Tastykake bakes up materials handling success

Voice recognition technology is speeding fresh-baked goods through Tastykake’s new state-of-the-art bakery in Philadelphia.

<p>Voice recognition speeds bakery fresh treats to customers at Tasty Baking’s new state-of-the-art bakery. Terry Sabler, director of distribution (left) and Autumn Bayles, senior vice president of strategic operations (right) oversee distribution.</p>

Voice recognition speeds bakery fresh treats to customers at Tasty Baking’s new state-of-the-art bakery. Terry Sabler, director of distribution (left) and Autumn Bayles, senior vice president of strategic operations (right) oversee distribution.

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For more than 80 years, the bulk of the apple pies, Butterscotch Krimpets and Peanut Butter Kandy Kakes that made Tastykake a household name in Philadelphia were baked in a flagship bakery built in the 1920s by the Tasty Baking Company.

Like many iconic structures, it had outlived its usefulness. “It was a multistory building that was hard to maneuver around and hard to maintain,” says Autumn Bayles, senior vice president of strategic operations. “We had also outgrown the warehousing and shipping area and had to use another building around the corner. That led to a lot of double handling of product.”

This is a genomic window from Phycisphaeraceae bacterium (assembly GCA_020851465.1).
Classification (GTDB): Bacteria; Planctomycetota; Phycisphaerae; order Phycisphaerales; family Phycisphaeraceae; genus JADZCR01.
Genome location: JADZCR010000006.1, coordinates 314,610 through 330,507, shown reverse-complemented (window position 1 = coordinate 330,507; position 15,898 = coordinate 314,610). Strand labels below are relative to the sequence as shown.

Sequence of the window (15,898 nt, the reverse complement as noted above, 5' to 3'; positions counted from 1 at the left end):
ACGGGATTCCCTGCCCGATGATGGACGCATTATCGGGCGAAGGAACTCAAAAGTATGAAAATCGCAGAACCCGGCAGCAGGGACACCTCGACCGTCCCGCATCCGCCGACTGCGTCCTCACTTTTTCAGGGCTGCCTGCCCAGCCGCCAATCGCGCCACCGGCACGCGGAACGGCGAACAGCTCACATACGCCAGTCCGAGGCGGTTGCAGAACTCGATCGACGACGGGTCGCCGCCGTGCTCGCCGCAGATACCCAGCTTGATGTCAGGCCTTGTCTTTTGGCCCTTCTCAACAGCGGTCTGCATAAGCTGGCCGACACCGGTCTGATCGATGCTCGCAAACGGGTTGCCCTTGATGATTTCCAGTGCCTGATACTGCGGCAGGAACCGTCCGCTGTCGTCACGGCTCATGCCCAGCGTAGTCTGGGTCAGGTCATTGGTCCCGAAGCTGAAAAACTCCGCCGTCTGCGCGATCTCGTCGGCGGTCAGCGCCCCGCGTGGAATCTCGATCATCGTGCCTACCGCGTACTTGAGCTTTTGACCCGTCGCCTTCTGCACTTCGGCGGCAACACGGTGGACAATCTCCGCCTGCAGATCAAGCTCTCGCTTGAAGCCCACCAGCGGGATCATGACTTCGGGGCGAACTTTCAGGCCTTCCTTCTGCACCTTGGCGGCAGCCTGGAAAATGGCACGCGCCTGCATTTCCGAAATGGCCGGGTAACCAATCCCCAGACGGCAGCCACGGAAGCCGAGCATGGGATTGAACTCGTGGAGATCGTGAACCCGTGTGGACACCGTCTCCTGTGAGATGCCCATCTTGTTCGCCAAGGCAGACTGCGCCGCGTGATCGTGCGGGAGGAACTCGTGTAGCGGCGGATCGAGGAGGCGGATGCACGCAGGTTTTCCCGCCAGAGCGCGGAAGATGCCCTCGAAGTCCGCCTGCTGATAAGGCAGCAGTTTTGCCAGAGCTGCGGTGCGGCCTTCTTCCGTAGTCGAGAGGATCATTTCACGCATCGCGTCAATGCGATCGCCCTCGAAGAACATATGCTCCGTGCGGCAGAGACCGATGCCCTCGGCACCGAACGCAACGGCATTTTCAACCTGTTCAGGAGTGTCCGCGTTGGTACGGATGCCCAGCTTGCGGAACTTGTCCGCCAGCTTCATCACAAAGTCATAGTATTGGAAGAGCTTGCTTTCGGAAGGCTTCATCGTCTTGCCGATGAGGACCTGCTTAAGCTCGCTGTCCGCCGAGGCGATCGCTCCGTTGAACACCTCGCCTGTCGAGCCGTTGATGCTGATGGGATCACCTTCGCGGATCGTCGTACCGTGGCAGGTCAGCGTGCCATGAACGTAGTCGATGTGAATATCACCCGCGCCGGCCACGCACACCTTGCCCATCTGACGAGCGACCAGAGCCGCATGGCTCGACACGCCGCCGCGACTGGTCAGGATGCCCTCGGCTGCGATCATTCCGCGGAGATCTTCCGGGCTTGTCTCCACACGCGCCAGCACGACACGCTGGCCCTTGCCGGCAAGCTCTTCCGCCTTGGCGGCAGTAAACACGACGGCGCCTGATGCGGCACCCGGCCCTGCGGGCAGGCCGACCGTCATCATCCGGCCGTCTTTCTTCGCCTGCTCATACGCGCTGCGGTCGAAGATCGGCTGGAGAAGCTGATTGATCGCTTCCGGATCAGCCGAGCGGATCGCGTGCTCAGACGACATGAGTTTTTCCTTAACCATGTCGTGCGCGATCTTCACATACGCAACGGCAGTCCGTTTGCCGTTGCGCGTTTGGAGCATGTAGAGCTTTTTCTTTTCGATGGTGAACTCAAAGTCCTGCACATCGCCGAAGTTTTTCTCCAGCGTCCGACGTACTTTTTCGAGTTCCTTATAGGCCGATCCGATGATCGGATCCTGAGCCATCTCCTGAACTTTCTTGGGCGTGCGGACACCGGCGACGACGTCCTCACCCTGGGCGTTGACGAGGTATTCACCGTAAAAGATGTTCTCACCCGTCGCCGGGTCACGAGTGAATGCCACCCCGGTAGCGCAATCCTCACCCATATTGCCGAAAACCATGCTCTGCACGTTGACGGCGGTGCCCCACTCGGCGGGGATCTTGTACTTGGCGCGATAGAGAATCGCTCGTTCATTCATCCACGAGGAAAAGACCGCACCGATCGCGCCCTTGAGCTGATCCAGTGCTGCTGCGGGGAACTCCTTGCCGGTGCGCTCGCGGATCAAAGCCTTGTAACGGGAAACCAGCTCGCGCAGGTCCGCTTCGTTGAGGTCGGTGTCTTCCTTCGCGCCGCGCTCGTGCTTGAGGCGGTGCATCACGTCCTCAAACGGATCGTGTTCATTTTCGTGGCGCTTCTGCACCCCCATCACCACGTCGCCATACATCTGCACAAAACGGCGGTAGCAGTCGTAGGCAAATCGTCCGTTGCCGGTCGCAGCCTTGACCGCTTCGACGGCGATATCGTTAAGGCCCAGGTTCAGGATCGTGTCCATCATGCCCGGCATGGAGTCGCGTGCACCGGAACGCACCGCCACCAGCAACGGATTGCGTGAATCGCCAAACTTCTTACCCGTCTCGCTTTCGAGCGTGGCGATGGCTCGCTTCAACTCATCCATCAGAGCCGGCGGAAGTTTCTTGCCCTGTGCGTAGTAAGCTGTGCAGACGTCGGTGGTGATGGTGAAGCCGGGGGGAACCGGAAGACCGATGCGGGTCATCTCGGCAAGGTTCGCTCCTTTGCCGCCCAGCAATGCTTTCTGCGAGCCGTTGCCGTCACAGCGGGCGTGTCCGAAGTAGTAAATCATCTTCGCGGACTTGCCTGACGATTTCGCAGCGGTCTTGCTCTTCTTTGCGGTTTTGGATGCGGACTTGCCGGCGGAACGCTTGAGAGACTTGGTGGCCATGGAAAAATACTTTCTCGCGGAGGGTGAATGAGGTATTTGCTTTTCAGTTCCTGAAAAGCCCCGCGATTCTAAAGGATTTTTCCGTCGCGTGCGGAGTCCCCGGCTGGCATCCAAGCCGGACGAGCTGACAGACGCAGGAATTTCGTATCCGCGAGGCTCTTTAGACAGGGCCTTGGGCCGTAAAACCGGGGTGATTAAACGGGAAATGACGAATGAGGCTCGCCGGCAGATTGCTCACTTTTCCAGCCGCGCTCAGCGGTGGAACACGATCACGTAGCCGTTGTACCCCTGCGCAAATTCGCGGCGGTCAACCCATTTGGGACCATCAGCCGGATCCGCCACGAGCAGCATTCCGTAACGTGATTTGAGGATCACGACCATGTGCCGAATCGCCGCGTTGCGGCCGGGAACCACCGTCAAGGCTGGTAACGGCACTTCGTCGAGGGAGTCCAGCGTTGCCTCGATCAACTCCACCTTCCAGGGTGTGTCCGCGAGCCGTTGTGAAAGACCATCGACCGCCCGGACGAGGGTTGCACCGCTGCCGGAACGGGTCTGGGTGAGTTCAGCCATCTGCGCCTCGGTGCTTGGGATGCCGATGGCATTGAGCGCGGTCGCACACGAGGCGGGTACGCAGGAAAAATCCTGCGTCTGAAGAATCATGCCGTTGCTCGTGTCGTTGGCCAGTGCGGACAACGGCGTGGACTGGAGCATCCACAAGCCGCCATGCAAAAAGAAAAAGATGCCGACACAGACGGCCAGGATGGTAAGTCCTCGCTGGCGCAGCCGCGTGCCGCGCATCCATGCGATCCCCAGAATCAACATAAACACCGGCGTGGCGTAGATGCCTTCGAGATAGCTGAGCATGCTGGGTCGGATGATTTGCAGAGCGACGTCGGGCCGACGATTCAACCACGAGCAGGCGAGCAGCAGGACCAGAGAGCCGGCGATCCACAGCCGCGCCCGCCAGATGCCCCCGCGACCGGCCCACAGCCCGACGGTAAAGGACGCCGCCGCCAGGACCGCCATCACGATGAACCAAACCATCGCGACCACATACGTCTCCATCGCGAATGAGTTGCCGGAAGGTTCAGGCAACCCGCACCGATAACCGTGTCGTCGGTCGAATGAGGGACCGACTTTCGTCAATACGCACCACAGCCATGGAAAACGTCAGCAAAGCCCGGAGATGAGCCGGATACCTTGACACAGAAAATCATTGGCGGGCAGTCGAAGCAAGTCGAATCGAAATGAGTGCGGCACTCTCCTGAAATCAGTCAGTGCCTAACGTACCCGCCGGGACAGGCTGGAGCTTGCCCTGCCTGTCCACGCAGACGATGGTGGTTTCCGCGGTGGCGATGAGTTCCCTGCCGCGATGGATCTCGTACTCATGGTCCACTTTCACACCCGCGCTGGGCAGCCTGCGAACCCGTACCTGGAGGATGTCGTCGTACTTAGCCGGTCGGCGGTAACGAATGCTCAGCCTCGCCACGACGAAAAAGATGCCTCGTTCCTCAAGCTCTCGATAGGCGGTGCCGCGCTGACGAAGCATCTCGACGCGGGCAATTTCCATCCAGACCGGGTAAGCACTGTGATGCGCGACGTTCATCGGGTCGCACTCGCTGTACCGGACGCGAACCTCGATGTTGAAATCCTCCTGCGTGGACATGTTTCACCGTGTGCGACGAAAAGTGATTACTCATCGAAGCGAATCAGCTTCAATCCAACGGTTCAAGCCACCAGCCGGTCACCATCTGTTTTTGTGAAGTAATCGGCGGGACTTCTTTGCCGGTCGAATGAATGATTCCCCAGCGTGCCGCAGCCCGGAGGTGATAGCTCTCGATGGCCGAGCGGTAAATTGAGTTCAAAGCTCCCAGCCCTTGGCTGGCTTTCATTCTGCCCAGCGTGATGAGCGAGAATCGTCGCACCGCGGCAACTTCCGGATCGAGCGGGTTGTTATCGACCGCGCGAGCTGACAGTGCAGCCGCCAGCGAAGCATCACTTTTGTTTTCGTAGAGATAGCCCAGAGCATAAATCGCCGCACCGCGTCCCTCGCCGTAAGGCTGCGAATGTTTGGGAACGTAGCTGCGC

The solution was a state-of-the-art, 345,000-square-foot bakery, including 100,000 square feet of warehouse space, which opened for business in the summer of 2010. The overall facility was designed with sustainability in mind, including several features targeting LEED-Silver certification from the Leadership in Energy and Environmental Design initiative.


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About the Author

Bob Trebilcock
Bob Trebilcock, editorial director, has covered materials handling, technology, logistics and supply chain topics for nearly 30 years. In addition to Supply Chain Management Review, he is also Executive Editor of Modern Materials Handling. A graduate of Bowling Green State University, Trebilcock lives in Keene, NH. He can be reached at 603-357-0484.

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